SAT. SEPT 10, 2005
Ableton, ml/i, Chain Reaction
Decibel, Synth Club, Dreaming in Stereo
Krakt, PG Series, Decibel
2005 Decibel Benefit Show featuring:
Monolake - Berlin (Ableton Live, ml/i, Chain Reaction) Live PA
Nordic Soul - Seattle (Dreaming in Stereo, Decibel) Live PA
Paul Edwards - Seattle (PG Series, Krakt, Oscillate) Live PA
*Live visuals by Randy Jones (Cycling 74, Orac)
$10 presale and $12 @ the door
Monolake is an open project dedicated to computer generated music, founded in 1995 by Robert Henke and Gerhard Behles. We were impressed and influenced by minimal techno music and drum&bass and at the same discovered the sonic richness and sophistication of accademic computer music. These poles became the source and inspiration for our own creations.
Our first releases on the highly acclaimed Berlin techno label Chain Reaction, an offspring of Basic Channel, brought us some public attention. Due to our involvement with the Elektronische Studio der Technischen Universitat Berlin we also had the chance to do comissioned works for occations like "50 years of music concrete" and numerous other projects. The first Album from 1997, titled Hongkong, combined processed environmental sounds captured during the International Computer Music Conferernce 1996 in Hong Kong with synthesized timbres.
It became the blueprint for a specific monolake style which is often permutating complex rhythmical structures interacting with rich textural elements, providing depth and color. The second album, Interstate, released 1999 became the first release on Robert Henkes own label, [ml/i] . While the music on Hongkong was still very much influenced by minimal techno and dub, Interstate was significantly more complex and more orientated towards micro-editing of sonic particles. This detailed manipulation of sound was possible due to self written software, realised in Max/MSP, which allowed us to create textures and rhythmical gestures impossible to achive elsewise. Gobi. The desert, a 34 mintue epic track from 1999 was completly done in our own software, mostly Max/MSP but also with the beta version of Native Instruments "Reaktor", since Gerhard Behles wrote the sampling and re-synthesis part of it. A bit later he started his own software company, Ableton, which I joined. The third album, Gravity, released 2000, brought the focus back towards dance music and the dark, noisy and atmospheric pieces exposed there made monolake an often requested live performer in clubs. Cinemascope, 2002, stood in retrospect for a time of unsecurity, both personel and in a general musical context. It contains a variety of different pieces, but lacks the coherence of the earlier works.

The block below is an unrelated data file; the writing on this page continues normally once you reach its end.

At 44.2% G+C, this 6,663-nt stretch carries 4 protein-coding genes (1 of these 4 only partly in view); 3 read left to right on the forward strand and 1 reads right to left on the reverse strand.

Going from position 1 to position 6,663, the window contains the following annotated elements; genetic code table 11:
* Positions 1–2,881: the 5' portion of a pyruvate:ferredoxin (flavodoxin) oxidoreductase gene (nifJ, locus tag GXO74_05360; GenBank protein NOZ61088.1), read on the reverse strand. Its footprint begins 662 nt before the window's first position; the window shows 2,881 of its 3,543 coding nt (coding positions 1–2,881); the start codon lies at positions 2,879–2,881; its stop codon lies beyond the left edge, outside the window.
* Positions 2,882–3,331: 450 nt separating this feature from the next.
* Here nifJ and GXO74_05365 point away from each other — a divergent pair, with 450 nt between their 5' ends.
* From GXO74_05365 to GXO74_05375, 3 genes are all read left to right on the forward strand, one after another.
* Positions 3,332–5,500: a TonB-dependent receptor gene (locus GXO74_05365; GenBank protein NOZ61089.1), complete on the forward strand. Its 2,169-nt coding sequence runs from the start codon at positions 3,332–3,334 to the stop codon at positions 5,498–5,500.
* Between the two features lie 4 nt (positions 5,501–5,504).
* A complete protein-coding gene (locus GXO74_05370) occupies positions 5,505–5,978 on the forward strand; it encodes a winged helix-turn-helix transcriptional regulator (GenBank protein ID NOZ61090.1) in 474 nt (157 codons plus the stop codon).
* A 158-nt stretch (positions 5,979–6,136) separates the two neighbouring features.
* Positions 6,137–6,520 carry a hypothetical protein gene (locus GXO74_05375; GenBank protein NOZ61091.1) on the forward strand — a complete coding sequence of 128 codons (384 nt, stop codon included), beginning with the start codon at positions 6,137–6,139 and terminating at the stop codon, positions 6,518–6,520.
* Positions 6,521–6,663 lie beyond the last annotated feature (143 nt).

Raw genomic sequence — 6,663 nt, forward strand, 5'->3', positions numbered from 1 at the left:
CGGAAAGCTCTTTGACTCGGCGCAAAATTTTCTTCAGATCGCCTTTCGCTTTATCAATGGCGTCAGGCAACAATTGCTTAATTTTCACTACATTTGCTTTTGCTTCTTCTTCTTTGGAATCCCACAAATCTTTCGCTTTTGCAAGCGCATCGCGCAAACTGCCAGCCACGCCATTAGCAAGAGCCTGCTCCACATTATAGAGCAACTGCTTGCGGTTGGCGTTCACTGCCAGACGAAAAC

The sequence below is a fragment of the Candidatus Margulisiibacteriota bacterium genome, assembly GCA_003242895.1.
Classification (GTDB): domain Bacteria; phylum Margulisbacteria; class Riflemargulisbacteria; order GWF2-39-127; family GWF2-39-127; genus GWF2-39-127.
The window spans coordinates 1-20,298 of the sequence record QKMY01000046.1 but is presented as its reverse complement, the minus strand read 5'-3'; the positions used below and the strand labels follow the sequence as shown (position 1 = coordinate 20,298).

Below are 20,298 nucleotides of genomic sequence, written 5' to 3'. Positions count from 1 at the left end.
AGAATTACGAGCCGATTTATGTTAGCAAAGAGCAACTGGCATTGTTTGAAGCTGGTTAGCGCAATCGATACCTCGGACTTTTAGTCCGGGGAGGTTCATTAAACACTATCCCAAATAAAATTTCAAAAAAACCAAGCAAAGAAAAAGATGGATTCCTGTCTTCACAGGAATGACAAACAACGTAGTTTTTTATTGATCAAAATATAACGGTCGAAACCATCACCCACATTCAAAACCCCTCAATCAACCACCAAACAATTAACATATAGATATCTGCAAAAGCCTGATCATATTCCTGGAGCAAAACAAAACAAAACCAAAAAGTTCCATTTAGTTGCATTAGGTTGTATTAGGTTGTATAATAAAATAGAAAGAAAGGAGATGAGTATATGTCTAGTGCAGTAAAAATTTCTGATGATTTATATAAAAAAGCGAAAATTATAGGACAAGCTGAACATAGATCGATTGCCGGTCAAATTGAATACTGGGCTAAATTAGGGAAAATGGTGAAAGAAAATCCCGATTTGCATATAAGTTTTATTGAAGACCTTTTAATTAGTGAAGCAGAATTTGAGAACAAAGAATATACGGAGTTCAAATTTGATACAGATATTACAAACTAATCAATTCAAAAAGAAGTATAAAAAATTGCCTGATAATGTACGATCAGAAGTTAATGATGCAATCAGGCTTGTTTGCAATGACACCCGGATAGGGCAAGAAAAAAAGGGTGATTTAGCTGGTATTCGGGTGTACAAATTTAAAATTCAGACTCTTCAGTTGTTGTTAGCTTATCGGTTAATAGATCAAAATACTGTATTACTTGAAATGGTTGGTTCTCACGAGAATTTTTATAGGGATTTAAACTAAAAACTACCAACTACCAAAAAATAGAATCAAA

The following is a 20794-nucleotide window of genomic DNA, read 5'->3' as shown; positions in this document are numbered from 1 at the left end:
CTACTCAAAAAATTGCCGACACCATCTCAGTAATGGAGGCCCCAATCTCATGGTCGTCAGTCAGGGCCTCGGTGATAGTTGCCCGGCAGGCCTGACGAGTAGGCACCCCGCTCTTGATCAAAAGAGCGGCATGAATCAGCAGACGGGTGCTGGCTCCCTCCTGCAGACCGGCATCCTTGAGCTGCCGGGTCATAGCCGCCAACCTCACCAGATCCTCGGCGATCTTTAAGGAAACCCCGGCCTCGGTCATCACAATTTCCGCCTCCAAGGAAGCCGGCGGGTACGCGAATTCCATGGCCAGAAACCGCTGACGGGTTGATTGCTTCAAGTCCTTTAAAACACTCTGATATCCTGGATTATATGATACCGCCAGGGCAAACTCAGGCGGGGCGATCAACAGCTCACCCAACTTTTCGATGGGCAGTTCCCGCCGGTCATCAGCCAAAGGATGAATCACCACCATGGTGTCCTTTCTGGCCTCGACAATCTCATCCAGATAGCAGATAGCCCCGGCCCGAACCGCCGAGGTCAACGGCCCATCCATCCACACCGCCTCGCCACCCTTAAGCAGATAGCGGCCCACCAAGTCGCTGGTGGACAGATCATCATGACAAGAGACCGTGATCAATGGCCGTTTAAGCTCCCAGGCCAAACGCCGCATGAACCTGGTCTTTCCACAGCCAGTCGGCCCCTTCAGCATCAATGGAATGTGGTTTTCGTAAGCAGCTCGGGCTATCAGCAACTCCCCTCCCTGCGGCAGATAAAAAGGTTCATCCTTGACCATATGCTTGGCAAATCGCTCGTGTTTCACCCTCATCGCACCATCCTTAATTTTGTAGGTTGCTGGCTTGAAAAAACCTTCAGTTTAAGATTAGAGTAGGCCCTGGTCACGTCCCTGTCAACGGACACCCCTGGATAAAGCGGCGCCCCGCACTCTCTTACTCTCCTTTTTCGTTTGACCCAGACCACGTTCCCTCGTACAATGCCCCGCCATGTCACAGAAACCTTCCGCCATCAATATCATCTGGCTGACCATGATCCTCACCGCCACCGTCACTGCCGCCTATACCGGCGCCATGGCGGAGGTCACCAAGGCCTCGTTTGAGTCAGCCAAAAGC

After 2000, everyone involved in electronic club music seemed to search for new ways of expression. Techno was nearly dead and technology had nothing new to offer as a compensation for the lack of inspiration. Cinemascope also stood for a period of significant changes in production. A typical monolake track created by Gerhard Behles and Robert Henke was the result of setting up a system of software and hardware which allowed to use the studio as a real time instrument and "perform" with it. The results were endless recording sessions, later edited into pieces. This kind of workflow did not fit anymore when working alone. The production process and environment had to be re-thought. While producing Cinmeascope the studio changed every day, and every setup seemed to be inappropriate. At the end I took everything appart, and started to work at home with a laptop. The studio of the future: no studio?!
Momentum came out in 2003 and has been done in my appartment, mostly within the software Ableton Live, to which we added more and more features with in every version. It became the hub and center of my studio. Momentum was the first monolake album I completly realised alone. The counterpoint to Momentum was Signal to Noise , an ambitious, serious work of sound art which irritated some journalists due to its radical absence of what they considered to be real music, released under my own name to distinguish it from the monolake works. At the same time, monolake became again a more collaborative project, since T++, who also worked with me on some parts of Cinemascope joined the team. We started working on music which feels to us like the most exiting re-invention of the wheel since the beginning of the monolake project. While providing the expected timeless flow of rhythm and sound, the underlying rhythmical structure and the sound design itself is very different. A first result of our collaborative effort is polygon_cities, released in summer 2005.
Added by jbeaumont on August 5, 2005